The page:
Polydimethylsiloxane (PDMS) is a flexible material that acts as a substrate for carbon nanotube (CNT) films. Scientists developed nanosensors’ electrodes by embedding Au nanostructures (nano-Au) onto CNTs/PDMS films. The newly developed nano-Au/CNTs/PDMS-based nanosensor can detect hydrogen peroxide (H2O2) released from cells. The presence of H2O2 indicates cellular oxidative signaling, a significant factor that indicates the progression of CVDs.

Optical Nanosensors 

Optical nanosensors are composed of nanomaterials with optical properties. For instance, fluorescent nanomaterials are used to detect cysteine (Cys), an indicator of oxidative stress that signals the possibility of CVDs. Near-infrared (NIR) Quantum Dots (QDs) are used for long-term cell imaging owing to their narrow emission band, good photostability, and distinct broad absorbance.

Scientists have created a nanosensor by coating porous hydrogels containing photonic crystals (PhCs) cores with antibodies to detect and differentiate between B-type natriuretic peptide (BNP), cTnI, and Myo. Colorimetric nanosensors are used to detect trimethylamine N-oxide, an indicator of CVDs.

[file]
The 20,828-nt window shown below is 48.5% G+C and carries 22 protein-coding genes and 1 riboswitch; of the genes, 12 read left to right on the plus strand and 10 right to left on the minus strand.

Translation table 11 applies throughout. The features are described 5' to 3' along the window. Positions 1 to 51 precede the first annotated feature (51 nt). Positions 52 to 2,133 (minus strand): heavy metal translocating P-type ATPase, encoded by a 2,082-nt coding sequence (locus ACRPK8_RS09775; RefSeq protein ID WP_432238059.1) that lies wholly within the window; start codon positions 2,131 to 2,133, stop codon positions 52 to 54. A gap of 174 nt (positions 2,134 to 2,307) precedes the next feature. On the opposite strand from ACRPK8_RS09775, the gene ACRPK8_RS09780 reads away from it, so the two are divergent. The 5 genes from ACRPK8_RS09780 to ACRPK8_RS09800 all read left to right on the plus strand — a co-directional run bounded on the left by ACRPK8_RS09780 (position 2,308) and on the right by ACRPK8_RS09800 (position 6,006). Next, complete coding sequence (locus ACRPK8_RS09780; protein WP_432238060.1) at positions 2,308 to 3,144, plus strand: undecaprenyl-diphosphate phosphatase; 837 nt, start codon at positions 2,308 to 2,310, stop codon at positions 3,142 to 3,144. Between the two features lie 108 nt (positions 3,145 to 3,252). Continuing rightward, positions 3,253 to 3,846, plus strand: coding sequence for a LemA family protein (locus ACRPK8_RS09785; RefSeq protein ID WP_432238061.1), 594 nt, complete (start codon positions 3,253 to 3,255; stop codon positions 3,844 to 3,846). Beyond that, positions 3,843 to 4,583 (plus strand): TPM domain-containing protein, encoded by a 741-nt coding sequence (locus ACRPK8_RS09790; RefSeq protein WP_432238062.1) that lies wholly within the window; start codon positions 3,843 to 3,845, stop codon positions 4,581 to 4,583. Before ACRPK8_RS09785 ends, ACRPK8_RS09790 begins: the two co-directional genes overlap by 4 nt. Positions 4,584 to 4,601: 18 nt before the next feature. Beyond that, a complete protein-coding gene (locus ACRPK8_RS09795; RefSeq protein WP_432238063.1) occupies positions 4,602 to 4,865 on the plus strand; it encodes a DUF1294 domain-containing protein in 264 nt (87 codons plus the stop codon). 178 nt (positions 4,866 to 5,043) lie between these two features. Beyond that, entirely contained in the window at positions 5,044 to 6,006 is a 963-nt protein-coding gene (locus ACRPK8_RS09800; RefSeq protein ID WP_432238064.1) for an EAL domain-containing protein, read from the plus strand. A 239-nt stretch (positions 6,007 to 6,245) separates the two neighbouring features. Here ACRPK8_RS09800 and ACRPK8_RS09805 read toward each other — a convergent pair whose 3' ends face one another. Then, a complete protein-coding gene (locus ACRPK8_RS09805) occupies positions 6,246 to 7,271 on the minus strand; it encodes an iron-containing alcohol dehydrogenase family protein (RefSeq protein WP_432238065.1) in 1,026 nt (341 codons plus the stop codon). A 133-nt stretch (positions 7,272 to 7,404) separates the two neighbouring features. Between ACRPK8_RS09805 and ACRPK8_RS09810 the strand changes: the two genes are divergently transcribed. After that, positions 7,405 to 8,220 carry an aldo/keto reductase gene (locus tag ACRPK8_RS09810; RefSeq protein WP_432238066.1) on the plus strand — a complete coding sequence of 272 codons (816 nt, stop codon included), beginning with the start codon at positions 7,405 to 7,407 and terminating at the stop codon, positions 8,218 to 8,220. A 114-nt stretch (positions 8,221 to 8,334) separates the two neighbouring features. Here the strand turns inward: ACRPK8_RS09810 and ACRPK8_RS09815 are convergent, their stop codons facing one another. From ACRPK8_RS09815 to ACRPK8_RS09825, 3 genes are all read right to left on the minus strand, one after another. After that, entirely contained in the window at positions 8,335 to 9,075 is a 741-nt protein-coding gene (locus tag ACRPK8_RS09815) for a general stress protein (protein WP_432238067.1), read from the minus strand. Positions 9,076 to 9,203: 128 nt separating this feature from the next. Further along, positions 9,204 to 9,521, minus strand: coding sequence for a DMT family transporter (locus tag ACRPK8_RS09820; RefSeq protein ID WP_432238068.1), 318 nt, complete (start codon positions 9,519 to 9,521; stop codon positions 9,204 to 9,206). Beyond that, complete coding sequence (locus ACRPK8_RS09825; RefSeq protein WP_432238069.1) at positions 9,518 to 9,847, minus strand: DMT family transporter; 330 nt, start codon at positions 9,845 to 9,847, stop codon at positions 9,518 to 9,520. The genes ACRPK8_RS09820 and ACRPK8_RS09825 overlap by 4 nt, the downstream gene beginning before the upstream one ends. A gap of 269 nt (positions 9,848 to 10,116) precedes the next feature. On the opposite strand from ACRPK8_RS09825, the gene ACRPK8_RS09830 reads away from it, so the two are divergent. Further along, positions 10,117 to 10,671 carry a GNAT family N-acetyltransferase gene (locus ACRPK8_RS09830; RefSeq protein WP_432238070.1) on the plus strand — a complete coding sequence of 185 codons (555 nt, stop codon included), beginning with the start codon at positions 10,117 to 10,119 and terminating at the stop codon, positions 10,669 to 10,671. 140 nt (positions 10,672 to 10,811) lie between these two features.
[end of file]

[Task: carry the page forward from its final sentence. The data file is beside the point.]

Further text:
Pressure Nanosensors 

Pressure nanosensors are composed of nanomaterials that can detect and convert pressure changes into electrical signals, i.e., into a readable format. A pressure nanosensor operates in the range of nano to micro-Watt, which helps in the continual monitoring of cardiovascular parameters, such as blood pressure (BP), heart rate variability (HRV), and heart rate (HR). Soft strain sensors attached to the epicardial surface are used to monitor changes in pressure due to myocardium deformation. 

Researchers have developed a self-powered pressure sensor using nanowires array plasma deposited on the surface of polytetrafluoroethylene matrix. This nanosensor exhibited a higher sensitivity to external subtle mechanical excitation. Thereby, it is used to detect minor changes in blood pressure.

Paper-Based Nanosensors 

Paper-based nanosensors are used for low-cost, portable, and rapid detection of analytes of interest. Scientists have created an electrochemical paper-based nanosensor, using phosphocholine-modified electrodes containing specific antibodies, to simultaneously detect procalcitonin, CRP, and cTnI in serum samples.

A microfluidic paper-based nanosensor has been designed to detect cholesterol. Colorimetric paper-based nanosensors are based on chromogenic reactions that can detect glucose, cholesterol, and triglycerides from the blood samples.


Tang, X. et al. (2022) Advances in nanosensors for cardiovascular diseases detection. Life Sciences.

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Dr. Priyom Bose

Written by

Dr. Priyom Bose

Priyom holds a Ph.D. in Plant Biology and Biotechnology from the University of Madras, India. She is an active researcher and an experienced science writer. Priyom has also co-authored several original research articles that have been published in reputed peer-reviewed journals. She is also an avid reader and an amateur photographer.